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Monday, May 29, 2017

Nordic Countries Working Together

Merkel's European 

Wake Up Call Is Being 

Answered in the 


  • Nordic countries seek deeper economic and military ties
  • Region is promoting itself as world’s most integrated
With Vladimir Putin in the east and Donald Trump to the west, German
 Chancellor Angela Merkel is now telling Europe it has to stand up for itself
It’s a call that’s already being answered by the continent’s richest region.
Sweden, Denmark, Finland and Norway have over the past two years been 
deepening their military cooperation to counter a deteriorating security
 situation in the Baltic and the Arctic. They are also forging closer ties on
 softer issues, presenting this week a joint initiative to meet sustainability 
goals, promoting the 20 million-person region’s shared values on social 
equality, and discussing joint interaction with China.
“There’s no doubt that Europe needs to take bigger responsibility, we have 
to spend more on defense and security,” Erna Solberg, Norway’s prime 
minister, said in an interview on Monday as Nordic leaders start a two-day 
summit in Bergen. Norway will ensure good cooperation “with its closest 
allies, and some are in the EU and some are on the other side of the 
Atlantic,” she said.
The Nordic summit started a day after Merkel said reliable relationships 
forged in Europe since the end of World War II “are to some extent over.” The
 German chancellor made those comments after meeting with U.S. President
 Donald Trump in Brussels and Sicily over the past week.
Both Solberg and Finnish Prime Minister Juha Sipila cautioned against
 interpreting Merkel’s remarks as a major shift.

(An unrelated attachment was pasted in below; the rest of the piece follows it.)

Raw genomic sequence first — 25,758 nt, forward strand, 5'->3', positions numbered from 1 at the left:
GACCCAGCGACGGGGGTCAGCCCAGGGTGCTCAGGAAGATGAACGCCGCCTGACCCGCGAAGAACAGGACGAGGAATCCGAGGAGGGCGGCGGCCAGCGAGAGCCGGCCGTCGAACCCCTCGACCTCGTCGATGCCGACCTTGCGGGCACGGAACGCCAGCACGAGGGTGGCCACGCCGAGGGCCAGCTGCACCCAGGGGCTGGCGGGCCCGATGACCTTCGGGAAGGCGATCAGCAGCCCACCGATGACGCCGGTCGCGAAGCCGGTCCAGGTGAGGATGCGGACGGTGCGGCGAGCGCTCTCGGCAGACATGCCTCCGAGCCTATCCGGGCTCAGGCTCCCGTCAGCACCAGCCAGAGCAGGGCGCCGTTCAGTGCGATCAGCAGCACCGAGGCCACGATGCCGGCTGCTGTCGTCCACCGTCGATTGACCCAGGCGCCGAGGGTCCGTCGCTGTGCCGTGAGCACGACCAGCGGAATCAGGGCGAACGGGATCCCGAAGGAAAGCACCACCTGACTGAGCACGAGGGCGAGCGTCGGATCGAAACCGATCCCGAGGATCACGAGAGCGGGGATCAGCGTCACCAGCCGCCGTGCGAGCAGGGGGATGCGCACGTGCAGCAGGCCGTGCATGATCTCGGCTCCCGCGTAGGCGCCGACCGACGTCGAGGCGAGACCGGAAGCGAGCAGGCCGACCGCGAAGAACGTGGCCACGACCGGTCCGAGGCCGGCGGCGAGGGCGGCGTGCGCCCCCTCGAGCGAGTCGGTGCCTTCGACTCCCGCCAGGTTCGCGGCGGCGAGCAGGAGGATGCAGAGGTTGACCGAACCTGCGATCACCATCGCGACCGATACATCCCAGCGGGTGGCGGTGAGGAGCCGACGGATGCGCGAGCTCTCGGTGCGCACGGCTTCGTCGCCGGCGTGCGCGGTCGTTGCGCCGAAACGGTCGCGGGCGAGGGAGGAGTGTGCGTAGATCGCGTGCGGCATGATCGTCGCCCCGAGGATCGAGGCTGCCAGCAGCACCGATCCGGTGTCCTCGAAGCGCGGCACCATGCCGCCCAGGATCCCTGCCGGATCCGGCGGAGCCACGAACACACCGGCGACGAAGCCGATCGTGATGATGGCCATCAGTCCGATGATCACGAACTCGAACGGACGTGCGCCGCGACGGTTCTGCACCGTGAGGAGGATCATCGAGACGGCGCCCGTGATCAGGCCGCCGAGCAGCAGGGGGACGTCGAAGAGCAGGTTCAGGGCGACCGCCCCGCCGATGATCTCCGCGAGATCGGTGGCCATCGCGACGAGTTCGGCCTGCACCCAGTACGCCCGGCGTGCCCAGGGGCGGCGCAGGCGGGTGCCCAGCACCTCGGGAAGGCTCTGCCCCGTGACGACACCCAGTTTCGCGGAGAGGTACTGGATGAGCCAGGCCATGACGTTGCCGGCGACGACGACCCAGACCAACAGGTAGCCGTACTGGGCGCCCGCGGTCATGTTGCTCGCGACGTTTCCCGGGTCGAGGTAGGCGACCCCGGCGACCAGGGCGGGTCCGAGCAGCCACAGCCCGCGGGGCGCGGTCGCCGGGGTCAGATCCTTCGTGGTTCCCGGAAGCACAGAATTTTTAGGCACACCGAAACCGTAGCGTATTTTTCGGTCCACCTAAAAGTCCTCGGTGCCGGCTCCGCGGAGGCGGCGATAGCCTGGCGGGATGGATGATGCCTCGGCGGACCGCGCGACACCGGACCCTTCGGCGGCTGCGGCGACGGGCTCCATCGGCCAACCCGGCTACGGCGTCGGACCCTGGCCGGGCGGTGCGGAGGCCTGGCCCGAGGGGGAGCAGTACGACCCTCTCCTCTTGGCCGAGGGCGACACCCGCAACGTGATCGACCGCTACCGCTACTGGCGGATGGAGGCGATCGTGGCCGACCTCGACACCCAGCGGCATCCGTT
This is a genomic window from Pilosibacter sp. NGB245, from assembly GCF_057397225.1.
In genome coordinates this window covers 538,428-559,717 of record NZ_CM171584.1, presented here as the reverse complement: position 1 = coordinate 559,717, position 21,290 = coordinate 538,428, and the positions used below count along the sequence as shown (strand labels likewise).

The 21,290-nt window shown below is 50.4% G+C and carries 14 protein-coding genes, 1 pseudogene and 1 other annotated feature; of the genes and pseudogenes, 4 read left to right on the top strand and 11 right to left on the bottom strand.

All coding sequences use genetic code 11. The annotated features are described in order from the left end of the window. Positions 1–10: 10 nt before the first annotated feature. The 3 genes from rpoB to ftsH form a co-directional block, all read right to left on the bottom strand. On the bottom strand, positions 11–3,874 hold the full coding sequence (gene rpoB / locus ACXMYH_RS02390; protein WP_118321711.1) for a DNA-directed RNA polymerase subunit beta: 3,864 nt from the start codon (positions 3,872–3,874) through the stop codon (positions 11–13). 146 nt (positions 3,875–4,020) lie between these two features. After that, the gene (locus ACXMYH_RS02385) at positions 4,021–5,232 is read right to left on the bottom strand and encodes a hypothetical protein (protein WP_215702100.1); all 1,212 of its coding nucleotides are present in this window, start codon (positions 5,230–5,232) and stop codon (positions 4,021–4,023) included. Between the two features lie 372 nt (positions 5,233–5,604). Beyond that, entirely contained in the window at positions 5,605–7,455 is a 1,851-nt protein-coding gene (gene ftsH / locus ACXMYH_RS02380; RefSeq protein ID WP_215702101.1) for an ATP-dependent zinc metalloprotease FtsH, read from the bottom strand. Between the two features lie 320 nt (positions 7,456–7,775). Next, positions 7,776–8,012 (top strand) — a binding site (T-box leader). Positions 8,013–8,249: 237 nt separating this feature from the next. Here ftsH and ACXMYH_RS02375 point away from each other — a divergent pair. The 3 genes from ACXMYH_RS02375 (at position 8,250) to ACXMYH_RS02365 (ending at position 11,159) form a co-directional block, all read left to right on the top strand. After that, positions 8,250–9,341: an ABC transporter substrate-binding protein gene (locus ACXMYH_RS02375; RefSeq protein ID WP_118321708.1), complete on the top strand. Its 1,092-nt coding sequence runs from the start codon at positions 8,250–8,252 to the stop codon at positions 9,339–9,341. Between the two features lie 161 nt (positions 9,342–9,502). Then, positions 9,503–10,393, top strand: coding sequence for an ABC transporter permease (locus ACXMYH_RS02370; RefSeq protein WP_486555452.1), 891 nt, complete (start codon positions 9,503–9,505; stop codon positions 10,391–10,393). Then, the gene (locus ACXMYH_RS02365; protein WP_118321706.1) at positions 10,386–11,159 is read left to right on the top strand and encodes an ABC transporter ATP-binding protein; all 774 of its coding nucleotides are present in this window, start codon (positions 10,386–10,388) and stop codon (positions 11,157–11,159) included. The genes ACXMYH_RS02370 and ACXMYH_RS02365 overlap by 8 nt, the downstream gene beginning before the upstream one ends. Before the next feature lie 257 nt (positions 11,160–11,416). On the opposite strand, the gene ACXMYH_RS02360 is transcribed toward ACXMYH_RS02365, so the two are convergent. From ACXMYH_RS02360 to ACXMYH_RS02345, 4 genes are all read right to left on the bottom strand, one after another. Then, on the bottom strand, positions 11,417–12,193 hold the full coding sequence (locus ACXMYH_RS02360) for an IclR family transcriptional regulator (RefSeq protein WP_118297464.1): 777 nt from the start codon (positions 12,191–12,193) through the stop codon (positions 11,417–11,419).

The comments were mainly about the economic side, “that European
 countries should take more responsibility on the NATO budget,” Sipila 
said. “This message has been quite clear all the time. At the same time this
 means that we can cooperate more inside the European Union” and that “the 
window is open for defense cooperation,” he said.
The broadest shifts in policy in the region have 
been seen in Finland and Sweden, which unlike
 Denmark and Norway aren’t members of NATO. 
The two neighbors have intensified military
 cooperation and also forged closer ties with the 
military alliance without outright joining NATO. Finland’s proximity to
 Russia has excluded it from becoming a full-fledged member, while Sweden
 has a long-held belief that official neutrality serves it best.  
All four countries have been boosting spending, with Denmark and Norway 
now working toward meeting the 2 percent spending goal that NATO members
 have been lambasted by Trump for not meeting.

‘Grave Difficulties’

Because of the different security alliances, Solberg said that closer Nordic
 cooperation will likely center around economic questions.
“European cooperation will become stronger going forward and then we 
will cooperate with those that are our closest allies, but Sweden and Finland 
are also close partners,” she said.
But even now Sweden is in “grave difficulties” after disarming since the end
 of the cold-war, according to Finnish diplomat René Nyberg, who has served
 as Finland’s ambassador to both Moscow and Berlin.
“There are many building blocks, which are quite solid,” Nyberg said in an
 interview in Helsinki May 24. “Finland’s military cooperation with Sweden 
has proceeded at an incredible pace, and it’s a great success. Sweden needs 
it -- it’s not just Finland that does.”
Sipila said the cooperation “is very important for both countries.”
Trump’s talk on raising trade barriers, and the U.K.’s decision to exit the 
European Union, have also jolted the trade-dependent region. The U.K. 
was seen as a key ally within the bloc by Sweden and Denmark, two other 
countries that have chosen not to adopt the euro. Norway, flush with oil 
wealth, has rejected joining the EU altogether.
Sipila said there are “a lot” of possibilities to strengthen economic ties across
 the region, including setting up a single “digital market” and a bio-fuels 
The Nordic leaders also discussed more joint cooperation in dealing with
 China, albeit on an “ad-hoc” basis, according to Swedish Prime Minister 
Stefan Lofven, as well as combating climate change.
“As the most integrated region in the world we have today agreed to further 
deepen our cooperation,” Lovfen said at a press briefing.